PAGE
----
Residual stress effects during additive manufacturing of reinforced thin nickel–chromium plates

Eann A. Patterson, John Lambros, Rodrigo Magana-Carranza, Christopher J. Sutcliffe

Research output: Contribution to journalArticlepeer-review

Abstract

Additive manufacturing (AM) is a powerful technique for producing metallic components with complex geometry relatively quickly, cheaply and directly from digital representations; however, residual stresses induced during manufacturing can result in distortions of components and reductions in mechanical performance, especially in parts that lack rotational symmetry and, or have cross sections with large aspect ratios. Geometrically reinforced thin plates have been built in nickel–chromium alloy using laser-powder bed fusion (L-PBF) and their shapes measured using stereoscopic digital image correlation before and after release from the base-plate of the AM machine. The results show that residual stresses cause potentially severe out-of-plane deformation that can be alleviated using either an enveloping support structure, which increased the build time substantially, was difficult to remove and wasted material, or using buttress supports to the reinforced edges of the thin plate. The buttresses were quick to build and remove, minimised waste but needed careful design. Plates built in a landscape orientation required out-of-plane buttresses while those built in a portrait orientation required both in-plane and out-of-plane buttresses. In both cases, out-of-plane deformation increased on release from the baseplate but this was mitigated by incremental release which resulted in out-of-plane deformations of less than 5% of the in-plane dimensions.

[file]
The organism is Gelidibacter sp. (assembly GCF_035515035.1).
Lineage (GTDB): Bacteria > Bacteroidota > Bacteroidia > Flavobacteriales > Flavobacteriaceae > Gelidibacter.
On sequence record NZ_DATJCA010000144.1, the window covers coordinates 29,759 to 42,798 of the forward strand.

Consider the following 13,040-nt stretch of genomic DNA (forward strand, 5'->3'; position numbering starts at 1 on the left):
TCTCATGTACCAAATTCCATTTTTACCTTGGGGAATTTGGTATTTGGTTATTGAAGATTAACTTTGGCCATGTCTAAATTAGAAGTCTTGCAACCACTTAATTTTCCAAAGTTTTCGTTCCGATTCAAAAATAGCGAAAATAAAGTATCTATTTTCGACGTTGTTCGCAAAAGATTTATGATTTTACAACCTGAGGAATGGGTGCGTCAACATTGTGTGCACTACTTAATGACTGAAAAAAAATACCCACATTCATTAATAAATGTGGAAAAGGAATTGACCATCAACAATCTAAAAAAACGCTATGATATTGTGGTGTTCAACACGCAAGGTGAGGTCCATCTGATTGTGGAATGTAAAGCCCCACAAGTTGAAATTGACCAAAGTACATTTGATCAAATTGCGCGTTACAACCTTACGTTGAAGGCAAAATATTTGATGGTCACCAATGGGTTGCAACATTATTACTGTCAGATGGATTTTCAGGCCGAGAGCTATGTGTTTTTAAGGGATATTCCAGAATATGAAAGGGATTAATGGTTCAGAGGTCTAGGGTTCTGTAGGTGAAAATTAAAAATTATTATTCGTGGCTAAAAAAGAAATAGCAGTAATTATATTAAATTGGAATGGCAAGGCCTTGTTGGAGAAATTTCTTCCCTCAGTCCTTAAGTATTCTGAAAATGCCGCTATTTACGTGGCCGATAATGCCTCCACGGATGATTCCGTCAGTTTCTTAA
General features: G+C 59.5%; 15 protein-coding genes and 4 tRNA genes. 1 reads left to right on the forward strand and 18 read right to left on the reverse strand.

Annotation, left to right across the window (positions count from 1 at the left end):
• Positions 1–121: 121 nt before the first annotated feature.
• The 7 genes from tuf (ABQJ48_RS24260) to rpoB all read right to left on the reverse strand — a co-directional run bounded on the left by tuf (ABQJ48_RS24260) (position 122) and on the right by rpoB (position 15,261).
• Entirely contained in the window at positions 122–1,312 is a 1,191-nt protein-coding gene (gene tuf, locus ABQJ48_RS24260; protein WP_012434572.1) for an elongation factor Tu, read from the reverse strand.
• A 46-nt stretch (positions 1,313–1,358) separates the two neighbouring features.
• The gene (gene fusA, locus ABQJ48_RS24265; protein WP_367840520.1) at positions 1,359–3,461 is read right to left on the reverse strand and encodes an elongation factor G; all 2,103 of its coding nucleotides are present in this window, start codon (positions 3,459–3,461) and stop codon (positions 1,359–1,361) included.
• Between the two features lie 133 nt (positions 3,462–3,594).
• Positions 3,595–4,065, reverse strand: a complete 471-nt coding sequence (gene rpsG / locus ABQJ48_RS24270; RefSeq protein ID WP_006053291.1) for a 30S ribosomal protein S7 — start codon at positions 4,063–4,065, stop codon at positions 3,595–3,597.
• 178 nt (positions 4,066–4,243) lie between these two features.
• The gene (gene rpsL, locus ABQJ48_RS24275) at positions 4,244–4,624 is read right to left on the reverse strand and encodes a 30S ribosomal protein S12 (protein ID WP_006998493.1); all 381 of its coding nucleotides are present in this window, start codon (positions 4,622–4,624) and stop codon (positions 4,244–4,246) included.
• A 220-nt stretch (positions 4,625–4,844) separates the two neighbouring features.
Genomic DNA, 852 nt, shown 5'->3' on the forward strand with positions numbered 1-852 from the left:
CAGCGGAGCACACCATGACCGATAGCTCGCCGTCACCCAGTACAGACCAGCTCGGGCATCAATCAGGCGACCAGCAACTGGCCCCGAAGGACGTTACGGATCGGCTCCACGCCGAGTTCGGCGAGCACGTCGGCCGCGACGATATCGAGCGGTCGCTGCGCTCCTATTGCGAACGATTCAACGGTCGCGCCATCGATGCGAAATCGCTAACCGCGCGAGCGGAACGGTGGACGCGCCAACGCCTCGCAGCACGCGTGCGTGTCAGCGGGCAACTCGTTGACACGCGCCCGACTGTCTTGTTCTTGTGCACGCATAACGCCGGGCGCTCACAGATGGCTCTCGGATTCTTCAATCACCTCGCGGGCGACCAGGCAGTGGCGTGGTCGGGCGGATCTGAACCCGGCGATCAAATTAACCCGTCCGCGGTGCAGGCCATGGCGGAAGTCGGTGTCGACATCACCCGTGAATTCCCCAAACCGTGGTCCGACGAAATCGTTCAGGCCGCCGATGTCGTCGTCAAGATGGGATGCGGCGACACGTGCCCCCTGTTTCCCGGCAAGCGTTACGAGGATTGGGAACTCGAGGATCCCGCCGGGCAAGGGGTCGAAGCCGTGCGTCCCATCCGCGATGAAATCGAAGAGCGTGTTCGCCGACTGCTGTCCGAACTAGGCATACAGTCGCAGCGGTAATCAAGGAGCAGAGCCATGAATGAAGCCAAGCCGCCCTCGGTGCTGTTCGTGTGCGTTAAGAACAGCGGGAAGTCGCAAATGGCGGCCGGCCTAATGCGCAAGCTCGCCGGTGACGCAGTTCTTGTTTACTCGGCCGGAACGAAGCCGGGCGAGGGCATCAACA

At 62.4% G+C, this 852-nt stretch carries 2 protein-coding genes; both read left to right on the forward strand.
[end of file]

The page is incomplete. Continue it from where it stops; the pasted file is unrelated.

Original languageEnglish (US)
Pages (from-to)1845-1857
Number of pages13
JournalInternational Journal of Advanced Manufacturing Technology
Volume123
Issue number5-6
DOIs
StatePublished - Nov 2022

Keywords

  • Additive manufacturing
  • Digital image correlation
  • Out-of-plane deformation
  • Residual stresses
  • Thin plates

ASJC Scopus subject areas

  • Control and Systems Engineering
  • Software
  • Mechanical Engineering
  • Computer Science Applications
  • Industrial and Manufacturing Engineering

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